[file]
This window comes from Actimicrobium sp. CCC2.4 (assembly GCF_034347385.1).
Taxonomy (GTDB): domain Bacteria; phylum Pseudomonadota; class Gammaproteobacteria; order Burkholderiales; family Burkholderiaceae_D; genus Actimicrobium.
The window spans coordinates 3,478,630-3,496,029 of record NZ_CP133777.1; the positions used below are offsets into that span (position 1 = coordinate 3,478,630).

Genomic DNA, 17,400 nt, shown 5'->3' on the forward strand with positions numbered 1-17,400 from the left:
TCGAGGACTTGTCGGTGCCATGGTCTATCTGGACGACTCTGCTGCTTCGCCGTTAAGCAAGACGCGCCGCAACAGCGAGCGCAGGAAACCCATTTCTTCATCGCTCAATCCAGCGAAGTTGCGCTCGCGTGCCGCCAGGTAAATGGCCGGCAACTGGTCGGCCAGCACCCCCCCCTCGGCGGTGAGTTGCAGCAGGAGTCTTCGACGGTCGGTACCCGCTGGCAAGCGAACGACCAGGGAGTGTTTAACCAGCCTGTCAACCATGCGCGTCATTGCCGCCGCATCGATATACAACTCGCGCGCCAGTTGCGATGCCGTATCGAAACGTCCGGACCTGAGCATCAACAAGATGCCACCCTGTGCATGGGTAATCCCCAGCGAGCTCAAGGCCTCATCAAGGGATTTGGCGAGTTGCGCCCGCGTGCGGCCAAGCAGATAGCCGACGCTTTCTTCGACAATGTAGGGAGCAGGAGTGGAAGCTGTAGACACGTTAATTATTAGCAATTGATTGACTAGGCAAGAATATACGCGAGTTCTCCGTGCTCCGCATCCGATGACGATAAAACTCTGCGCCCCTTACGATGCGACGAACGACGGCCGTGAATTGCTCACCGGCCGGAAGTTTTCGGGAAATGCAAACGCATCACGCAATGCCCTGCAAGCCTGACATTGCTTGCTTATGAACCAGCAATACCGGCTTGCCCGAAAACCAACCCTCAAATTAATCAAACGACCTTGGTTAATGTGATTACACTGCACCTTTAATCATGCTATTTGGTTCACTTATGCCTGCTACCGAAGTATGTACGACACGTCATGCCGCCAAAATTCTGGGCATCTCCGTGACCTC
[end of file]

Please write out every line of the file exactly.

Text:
This window comes from Actimicrobium sp. CCC2.4 (assembly GCF_034347385.1).
Taxonomy (GTDB): domain Bacteria; phylum Pseudomonadota; class Gammaproteobacteria; order Burkholderiales; family Burkholderiaceae_D; genus Actimicrobium.
The window spans coordinates 3,478,630-3,496,029 of record NZ_CP133777.1; the positions used below are offsets into that span (position 1 = coordinate 3,478,630).

Genomic DNA, 17,400 nt, shown 5'->3' on the forward strand with positions numbered 1-17,400 from the left:
TCGAGGACTTGTCGGTGCCATGGTCTATCTGGACGACTCTGCTGCTTCGCCGTTAAGCAAGACGCGCCGCAACAGCGAGCGCAGGAAACCCATTTCTTCATCGCTCAATCCAGCGAAGTTGCGCTCGCGTGCCGCCAGGTAAATGGCCGGCAACTGGTCGGCCAGCACCCCCCCCTCGGCGGTGAGTTGCAGCAGGAGTCTTCGACGGTCGGTACCCGCTGGCAAGCGAACGACCAGGGAGTGTTTAACCAGCCTGTCAACCATGCGCGTCATTGCCGCCGCATCGATATACAACTCGCGCGCCAGTTGCGATGCCGTATCGAAACGTCCGGACCTGAGCATCAACAAGATGCCACCCTGTGCATGGGTAATCCCCAGCGAGCTCAAGGCCTCATCAAGGGATTTGGCGAGTTGCGCCCGCGTGCGGCCAAGCAGATAGCCGACGCTTTCTTCGACAATGTAGGGAGCAGGAGTGGAAGCTGTAGACACGTTAATTATTAGCAATTGATTGACTAGGCAAGAATATACGCGAGTTCTCCGTGCTCCGCATCCGATGACGATAAAACTCTGCGCCCCTTACGATGCGACGAACGACGGCCGTGAATTGCTCACCGGCCGGAAGTTTTCGGGAAATGCAAACGCATCACGCAATGCCCTGCAAGCCTGACATTGCTTGCTTATGAACCAGCAATACCGGCTTGCCCGAAAACCAACCCTCAAATTAATCAAACGACCTTGGTTAATGTGATTACACTGCACCTTTAATCATGCTATTTGGTTCACTTATGCCTGCTACCGAAGTATGTACGACACGTCATGCCGCCAAAATTCTGGGCATCTCCGTGACCTC